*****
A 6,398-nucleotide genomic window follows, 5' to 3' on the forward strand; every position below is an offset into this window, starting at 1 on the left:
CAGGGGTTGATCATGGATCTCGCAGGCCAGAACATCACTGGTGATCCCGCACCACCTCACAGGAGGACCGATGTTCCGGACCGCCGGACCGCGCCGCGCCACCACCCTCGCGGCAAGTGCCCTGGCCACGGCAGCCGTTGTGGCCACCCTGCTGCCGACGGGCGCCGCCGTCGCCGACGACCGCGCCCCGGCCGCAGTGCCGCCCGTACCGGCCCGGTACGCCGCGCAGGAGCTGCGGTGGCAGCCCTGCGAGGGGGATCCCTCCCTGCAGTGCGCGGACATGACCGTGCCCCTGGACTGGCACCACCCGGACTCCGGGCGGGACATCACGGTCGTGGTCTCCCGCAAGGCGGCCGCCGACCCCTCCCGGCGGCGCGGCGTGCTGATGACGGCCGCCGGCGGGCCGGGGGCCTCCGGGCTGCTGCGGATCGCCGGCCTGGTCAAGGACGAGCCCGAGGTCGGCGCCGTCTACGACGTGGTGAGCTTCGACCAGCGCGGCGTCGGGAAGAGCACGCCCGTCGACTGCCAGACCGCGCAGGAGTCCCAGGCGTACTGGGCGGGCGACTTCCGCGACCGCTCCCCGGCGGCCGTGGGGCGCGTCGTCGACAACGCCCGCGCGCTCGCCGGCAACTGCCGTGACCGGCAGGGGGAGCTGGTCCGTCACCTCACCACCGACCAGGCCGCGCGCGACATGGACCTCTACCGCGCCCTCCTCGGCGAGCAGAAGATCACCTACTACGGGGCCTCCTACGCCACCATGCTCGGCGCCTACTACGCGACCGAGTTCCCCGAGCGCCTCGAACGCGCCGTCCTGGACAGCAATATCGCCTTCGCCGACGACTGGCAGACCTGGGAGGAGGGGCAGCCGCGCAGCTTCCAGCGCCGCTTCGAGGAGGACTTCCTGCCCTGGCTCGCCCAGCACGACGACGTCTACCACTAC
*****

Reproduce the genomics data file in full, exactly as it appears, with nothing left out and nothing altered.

A 6,398-nucleotide genomic window follows, 5' to 3' on the forward strand; every position below is an offset into this window, starting at 1 on the left:
CAGGGGTTGATCATGGATCTCGCAGGCCAGAACATCACTGGTGATCCCGCACCACCTCACAGGAGGACCGATGTTCCGGACCGCCGGACCGCGCCGCGCCACCACCCTCGCGGCAAGTGCCCTGGCCACGGCAGCCGTTGTGGCCACCCTGCTGCCGACGGGCGCCGCCGTCGCCGACGACCGCGCCCCGGCCGCAGTGCCGCCCGTACCGGCCCGGTACGCCGCGCAGGAGCTGCGGTGGCAGCCCTGCGAGGGGGATCCCTCCCTGCAGTGCGCGGACATGACCGTGCCCCTGGACTGGCACCACCCGGACTCCGGGCGGGACATCACGGTCGTGGTCTCCCGCAAGGCGGCCGCCGACCCCTCCCGGCGGCGCGGCGTGCTGATGACGGCCGCCGGCGGGCCGGGGGCCTCCGGGCTGCTGCGGATCGCCGGCCTGGTCAAGGACGAGCCCGAGGTCGGCGCCGTCTACGACGTGGTGAGCTTCGACCAGCGCGGCGTCGGGAAGAGCACGCCCGTCGACTGCCAGACCGCGCAGGAGTCCCAGGCGTACTGGGCGGGCGACTTCCGCGACCGCTCCCCGGCGGCCGTGGGGCGCGTCGTCGACAACGCCCGCGCGCTCGCCGGCAACTGCCGTGACCGGCAGGGGGAGCTGGTCCGTCACCTCACCACCGACCAGGCCGCGCGCGACATGGACCTCTACCGCGCCCTCCTCGGCGAGCAGAAGATCACCTACTACGGGGCCTCCTACGCCACCATGCTCGGCGCCTACTACGCGACCGAGTTCCCCGAGCGCCTCGAACGCGCCGTCCTGGACAGCAATATCGCCTTCGCCGACGACTGGCAGACCTGGGAGGAGGGGCAGCCGCGCAGCTTCCAGCGCCGCTTCGAGGAGGACTTCCTGCCCTGGCTCGCCCAGCACGACGACGTCTACCACTAC